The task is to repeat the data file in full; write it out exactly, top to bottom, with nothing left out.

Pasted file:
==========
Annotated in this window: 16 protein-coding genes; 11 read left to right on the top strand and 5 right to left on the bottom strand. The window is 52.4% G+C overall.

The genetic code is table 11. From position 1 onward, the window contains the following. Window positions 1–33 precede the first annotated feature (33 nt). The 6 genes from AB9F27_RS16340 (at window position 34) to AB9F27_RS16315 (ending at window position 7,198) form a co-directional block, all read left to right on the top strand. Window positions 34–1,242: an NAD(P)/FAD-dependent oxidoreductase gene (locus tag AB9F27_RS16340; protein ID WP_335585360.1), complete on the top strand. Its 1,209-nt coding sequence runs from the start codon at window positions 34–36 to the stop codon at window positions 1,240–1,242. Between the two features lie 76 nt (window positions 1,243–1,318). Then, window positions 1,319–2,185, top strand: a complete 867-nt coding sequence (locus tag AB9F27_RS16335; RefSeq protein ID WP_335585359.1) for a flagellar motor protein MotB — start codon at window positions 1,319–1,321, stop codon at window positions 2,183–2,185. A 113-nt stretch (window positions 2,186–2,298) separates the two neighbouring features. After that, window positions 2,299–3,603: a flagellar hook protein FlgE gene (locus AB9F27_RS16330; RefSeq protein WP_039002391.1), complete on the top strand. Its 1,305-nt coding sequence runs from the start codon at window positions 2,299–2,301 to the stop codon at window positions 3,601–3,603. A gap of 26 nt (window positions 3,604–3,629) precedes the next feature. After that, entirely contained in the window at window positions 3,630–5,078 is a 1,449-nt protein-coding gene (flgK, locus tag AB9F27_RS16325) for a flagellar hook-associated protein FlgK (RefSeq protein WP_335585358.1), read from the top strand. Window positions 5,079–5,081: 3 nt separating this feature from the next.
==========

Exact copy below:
Annotated in this window: 16 protein-coding genes; 11 read left to right on the top strand and 5 right to left on the bottom strand. The window is 52.4% G+C overall.

The genetic code is table 11. From position 1 onward, the window contains the following. Window positions 1–33 precede the first annotated feature (33 nt). The 6 genes from AB9F27_RS16340 (at window position 34) to AB9F27_RS16315 (ending at window position 7,198) form a co-directional block, all read left to right on the top strand. Window positions 34–1,242: an NAD(P)/FAD-dependent oxidoreductase gene (locus tag AB9F27_RS16340; protein ID WP_335585360.1), complete on the top strand. Its 1,209-nt coding sequence runs from the start codon at window positions 34–36 to the stop codon at window positions 1,240–1,242. Between the two features lie 76 nt (window positions 1,243–1,318). Then, window positions 1,319–2,185, top strand: a complete 867-nt coding sequence (locus tag AB9F27_RS16335; RefSeq protein ID WP_335585359.1) for a flagellar motor protein MotB — start codon at window positions 1,319–1,321, stop codon at window positions 2,183–2,185. A 113-nt stretch (window positions 2,186–2,298) separates the two neighbouring features. After that, window positions 2,299–3,603: a flagellar hook protein FlgE gene (locus AB9F27_RS16330; RefSeq protein WP_039002391.1), complete on the top strand. Its 1,305-nt coding sequence runs from the start codon at window positions 2,299–2,301 to the stop codon at window positions 3,601–3,603. A gap of 26 nt (window positions 3,604–3,629) precedes the next feature. After that, entirely contained in the window at window positions 3,630–5,078 is a 1,449-nt protein-coding gene (flgK, locus tag AB9F27_RS16325) for a flagellar hook-associated protein FlgK (RefSeq protein WP_335585358.1), read from the top strand. Window positions 5,079–5,081: 3 nt separating this feature from the next.